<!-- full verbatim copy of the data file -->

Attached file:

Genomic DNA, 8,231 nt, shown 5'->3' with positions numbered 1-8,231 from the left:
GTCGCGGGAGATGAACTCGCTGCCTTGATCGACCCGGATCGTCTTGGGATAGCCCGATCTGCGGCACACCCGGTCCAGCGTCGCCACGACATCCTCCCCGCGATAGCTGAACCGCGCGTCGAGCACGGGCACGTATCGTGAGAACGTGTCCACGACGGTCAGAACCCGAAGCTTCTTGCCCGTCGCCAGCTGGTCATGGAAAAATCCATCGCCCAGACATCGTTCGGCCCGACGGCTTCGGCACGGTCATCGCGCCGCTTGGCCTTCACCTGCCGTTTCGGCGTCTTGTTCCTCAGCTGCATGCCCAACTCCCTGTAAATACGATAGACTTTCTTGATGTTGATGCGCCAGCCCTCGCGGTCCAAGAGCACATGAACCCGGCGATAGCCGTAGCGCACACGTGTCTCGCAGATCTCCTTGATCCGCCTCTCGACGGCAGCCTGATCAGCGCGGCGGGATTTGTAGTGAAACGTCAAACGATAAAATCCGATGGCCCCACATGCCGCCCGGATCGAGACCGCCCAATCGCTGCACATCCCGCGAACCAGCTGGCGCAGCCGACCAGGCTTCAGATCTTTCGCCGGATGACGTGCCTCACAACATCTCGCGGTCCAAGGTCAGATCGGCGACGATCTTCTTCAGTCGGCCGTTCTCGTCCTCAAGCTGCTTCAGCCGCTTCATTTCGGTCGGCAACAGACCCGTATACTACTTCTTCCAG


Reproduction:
Genomic DNA, 8,231 nt, shown 5'->3' with positions numbered 1-8,231 from the left:
GTCGCGGGAGATGAACTCGCTGCCTTGATCGACCCGGATCGTCTTGGGATAGCCCGATCTGCGGCACACCCGGTCCAGCGTCGCCACGACATCCTCCCCGCGATAGCTGAACCGCGCGTCGAGCACGGGCACGTATCGTGAGAACGTGTCCACGACGGTCAGAACCCGAAGCTTCTTGCCCGTCGCCAGCTGGTCATGGAAAAATCCATCGCCCAGACATCGTTCGGCCCGACGGCTTCGGCACGGTCATCGCGCCGCTTGGCCTTCACCTGCCGTTTCGGCGTCTTGTTCCTCAGCTGCATGCCCAACTCCCTGTAAATACGATAGACTTTCTTGATGTTGATGCGCCAGCCCTCGCGGTCCAAGAGCACATGAACCCGGCGATAGCCGTAGCGCACACGTGTCTCGCAGATCTCCTTGATCCGCCTCTCGACGGCAGCCTGATCAGCGCGGCGGGATTTGTAGTGAAACGTCAAACGATAAAATCCGATGGCCCCACATGCCGCCCGGATCGAGACCGCCCAATCGCTGCACATCCCGCGAACCAGCTGGCGCAGCCGACCAGGCTTCAGATCTTTCGCCGGATGACGTGCCTCACAACATCTCGCGGTCCAAGGTCAGATCGGCGACGATCTTCTTCAGTCGGCCGTTCTCGTCCTCAAGCTGCTTCAGCCGCTTCATTTCGGTCGGCAACAGACCCGTATACTACTTCTTCCAG